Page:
Other formats

    TEI XML file   ePub eBook file  


    mail icontwitter iconBlogspot iconrss icon

Documents Relating to New Zealand's Participation in the Second World War 1939–45: Volume III

General Considerations

General Considerations

3. Japan's ultimate aims are the exclusion of Western influence from the Far East and the control of raw materials in that area. These could not be secured without the capture of Singapore, which will always be a potential threat to her southward expansion so long as the British Fleet remains in being in any part of the world.

Japan's immediate aim is likely to be the exclusion of British influence from China and Hong Kong.

4. We are advised that Japan is determined to bring the China war to an end. There have been reports of indirect peace discussions, but there is no reason to suppose that they have produced any result. Even if they did, the termination of the war would bring no early economic relief to Japan. On the other hand, with the closing of one after another of the arms page 541 routes into China, the capacity of China to resist is hampered. The war in China cannot therefore be relied on to provide a serious deterrent to Japanese activity elsewhere, though the value of Chinese resistance as a deterrent would be increased if the Burma Road were to be reopened for military supplies.

5. Fear of Russian action will compel Japan to retain certain forces at home and in Manchuria despite the present Russian preoccupation in Europe. She knows that, if she were in difficulties, Russia would take advantage of the situation.

6. An attempt on the formidable Singapore defences would involve a combined operation of the first magnitude, and Japan must also reckon on the possibility of the collaboration with us of the substantial Dutch forces in the Netherlands East Indies against any southward threat.

On the other hand, the forces in Malaya are still far short of requirements, particularly aircraft; and Japan must know that, in the present circumstances, we could not send an adequate fleet to the Far East.

7. Japan may gamble on the United States not resorting to armed opposition, provided that no direct action is taken against United States citizens or possessions, and on the probability that the United States fleet would be kept in the Atlantic if our position in Europe should deteriorate. Though the defended base of Manila is not comparable with Singapore, and United States sea communications with the Philippines are more vulnerable than our communications with Singapore, nevertheless Manila lies on the line of Japanese advance to the south and the Japanese cannot be certain that the United States would not intervene and send the fleet to the Philippines.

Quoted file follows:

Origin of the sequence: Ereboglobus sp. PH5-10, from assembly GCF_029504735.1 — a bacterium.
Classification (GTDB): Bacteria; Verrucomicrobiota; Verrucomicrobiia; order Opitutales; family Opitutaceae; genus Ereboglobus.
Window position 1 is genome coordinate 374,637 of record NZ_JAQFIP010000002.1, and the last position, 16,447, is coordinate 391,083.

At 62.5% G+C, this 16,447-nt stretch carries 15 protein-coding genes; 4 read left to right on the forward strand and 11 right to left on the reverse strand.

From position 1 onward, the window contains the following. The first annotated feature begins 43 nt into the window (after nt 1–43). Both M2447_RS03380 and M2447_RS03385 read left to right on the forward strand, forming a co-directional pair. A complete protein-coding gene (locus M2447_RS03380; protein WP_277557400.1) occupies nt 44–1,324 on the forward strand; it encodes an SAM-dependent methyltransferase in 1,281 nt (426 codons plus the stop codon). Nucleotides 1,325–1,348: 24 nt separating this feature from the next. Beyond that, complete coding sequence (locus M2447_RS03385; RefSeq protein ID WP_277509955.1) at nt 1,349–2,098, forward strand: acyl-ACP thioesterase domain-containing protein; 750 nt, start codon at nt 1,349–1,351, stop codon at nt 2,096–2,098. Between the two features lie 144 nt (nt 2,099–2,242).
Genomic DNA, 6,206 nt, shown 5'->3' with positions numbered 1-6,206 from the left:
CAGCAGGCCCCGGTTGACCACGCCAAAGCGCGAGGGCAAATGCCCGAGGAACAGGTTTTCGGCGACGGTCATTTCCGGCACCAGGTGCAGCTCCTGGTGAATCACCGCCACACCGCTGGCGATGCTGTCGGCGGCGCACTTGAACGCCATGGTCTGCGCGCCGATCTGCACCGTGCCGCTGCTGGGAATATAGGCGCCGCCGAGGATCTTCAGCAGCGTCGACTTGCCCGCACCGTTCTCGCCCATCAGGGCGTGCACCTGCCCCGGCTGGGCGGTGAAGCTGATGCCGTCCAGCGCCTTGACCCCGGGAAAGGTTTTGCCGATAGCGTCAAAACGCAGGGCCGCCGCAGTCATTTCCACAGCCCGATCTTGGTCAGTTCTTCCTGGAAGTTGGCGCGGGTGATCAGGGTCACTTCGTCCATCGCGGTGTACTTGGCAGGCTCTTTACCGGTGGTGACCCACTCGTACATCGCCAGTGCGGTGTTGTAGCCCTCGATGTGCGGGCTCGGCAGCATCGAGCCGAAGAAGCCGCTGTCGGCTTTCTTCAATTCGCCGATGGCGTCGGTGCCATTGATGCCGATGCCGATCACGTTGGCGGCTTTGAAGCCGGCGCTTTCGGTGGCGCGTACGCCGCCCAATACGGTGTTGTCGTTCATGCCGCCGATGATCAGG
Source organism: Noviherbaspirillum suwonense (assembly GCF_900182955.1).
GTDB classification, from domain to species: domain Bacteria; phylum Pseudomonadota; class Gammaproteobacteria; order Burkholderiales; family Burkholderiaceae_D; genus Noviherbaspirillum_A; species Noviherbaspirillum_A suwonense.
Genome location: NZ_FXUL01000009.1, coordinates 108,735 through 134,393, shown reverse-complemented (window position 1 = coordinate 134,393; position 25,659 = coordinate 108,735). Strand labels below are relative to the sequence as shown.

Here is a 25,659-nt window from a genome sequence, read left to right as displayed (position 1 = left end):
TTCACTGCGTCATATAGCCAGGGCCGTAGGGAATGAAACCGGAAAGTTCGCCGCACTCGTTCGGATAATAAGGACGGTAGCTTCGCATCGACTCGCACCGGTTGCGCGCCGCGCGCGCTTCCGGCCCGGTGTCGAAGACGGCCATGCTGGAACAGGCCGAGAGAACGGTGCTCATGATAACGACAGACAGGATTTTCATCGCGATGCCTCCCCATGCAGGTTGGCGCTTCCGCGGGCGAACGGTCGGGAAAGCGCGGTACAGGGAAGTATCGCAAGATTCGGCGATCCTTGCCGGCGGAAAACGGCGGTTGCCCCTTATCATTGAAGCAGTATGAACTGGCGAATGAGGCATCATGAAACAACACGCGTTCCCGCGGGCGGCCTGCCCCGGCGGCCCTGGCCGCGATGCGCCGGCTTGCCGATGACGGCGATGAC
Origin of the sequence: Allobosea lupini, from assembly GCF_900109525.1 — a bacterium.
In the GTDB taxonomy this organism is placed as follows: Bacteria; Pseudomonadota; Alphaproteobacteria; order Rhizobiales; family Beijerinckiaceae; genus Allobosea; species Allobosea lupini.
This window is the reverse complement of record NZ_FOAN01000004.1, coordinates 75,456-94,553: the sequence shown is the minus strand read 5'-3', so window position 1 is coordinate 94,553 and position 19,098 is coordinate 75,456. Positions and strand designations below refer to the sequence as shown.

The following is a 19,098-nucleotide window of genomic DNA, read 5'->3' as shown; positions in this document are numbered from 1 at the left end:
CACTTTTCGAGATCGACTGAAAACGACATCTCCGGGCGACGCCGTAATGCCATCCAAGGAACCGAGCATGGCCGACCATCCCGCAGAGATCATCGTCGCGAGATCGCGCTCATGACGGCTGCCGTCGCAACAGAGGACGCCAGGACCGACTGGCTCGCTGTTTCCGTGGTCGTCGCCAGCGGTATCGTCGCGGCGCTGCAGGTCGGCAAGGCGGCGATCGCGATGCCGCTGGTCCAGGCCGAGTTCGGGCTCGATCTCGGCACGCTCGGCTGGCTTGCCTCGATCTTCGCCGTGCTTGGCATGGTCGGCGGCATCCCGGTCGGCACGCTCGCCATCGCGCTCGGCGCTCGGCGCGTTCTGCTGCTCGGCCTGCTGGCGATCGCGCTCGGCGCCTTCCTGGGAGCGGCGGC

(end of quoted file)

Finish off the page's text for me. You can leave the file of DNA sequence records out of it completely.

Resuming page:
8. The knowledge that further aggression might lead to the rupture of trade relations with the United States and the United Kingdom must have considerable influence, and the United States has already made clear her interest in the status quo in the Netherlands East Indies.

On the long-term view, Japan cannot stand the strain of a break with the British Empire and the Americas, upon whom she depends for markets and essential raw materials. Only if she could rapidly gain complete control of raw materials, especially the oil, rubber and tin of Malaya and the Netherlands East Indies, would she have a chance of withstanding British and American economic pressure. The recent restriction placed by the United States Government on the export of petroleum products and, in particular, the embargo on aviation spirit, may influence Japan in the direction of seizing alternative sources of supply in the Netherlands East Indies.

9. Japan may argue that any main advance on her part should be postponed until the outcome of affairs in Europe is clearer, and that, if Germany succeeded, she could achieve her aims quickly and without risk. Although direct attack upon Singapore cannot be ruled out, it would appear more likely that Japanese steps in the near future will be limited to local military action without resort to a formal declaration of war in the hope of evading the far-reaching effects of war with the British Empire and possibly the United States. This would enable Japan to limit her action and ‘save face’ if local results or wider reactions were unfavourable.

10. To sum up, it appears that, until the issue in Europe becomes clearer, Japan will probably confine her attempt to the elimination of British influence from China and Hong Kong to the greatest possible extent without incurring a rupture with the United States and the British Empire.

page 542

11. Our own commitments in Europe are so great that our policy must be directed towards avoiding an open clash with Japan. It is doubtful whether piecemeal concessions will have more than a temporarily alleviating effect, to be followed after an interval by further demands.

It is most desirable that a wide settlement in the Far East—including economic concessions to Japan—should be concluded as early as possible. The immediate possibility of such a settlement is doubtful, but every effort should be made to this end.

12. Failing a general settlement on satisfactory terms, we should play for time, cede nothing until we must, and build up our defences as soon as we can. (Assumption 3 begins.) One aim of our policy should be ultimately to secure full military co-operation with the Dutch. This is dealt with further in telegrams which follow. (Assumption 3 ends.)1

1 Assumption 3 in the Chiefs of Staff appreciation—as explained in telegram No. 12—was that the United Kingdom ‘should go to war with Japan if she attacked the Netherlands East Indies and provided that the Dutch resisted.’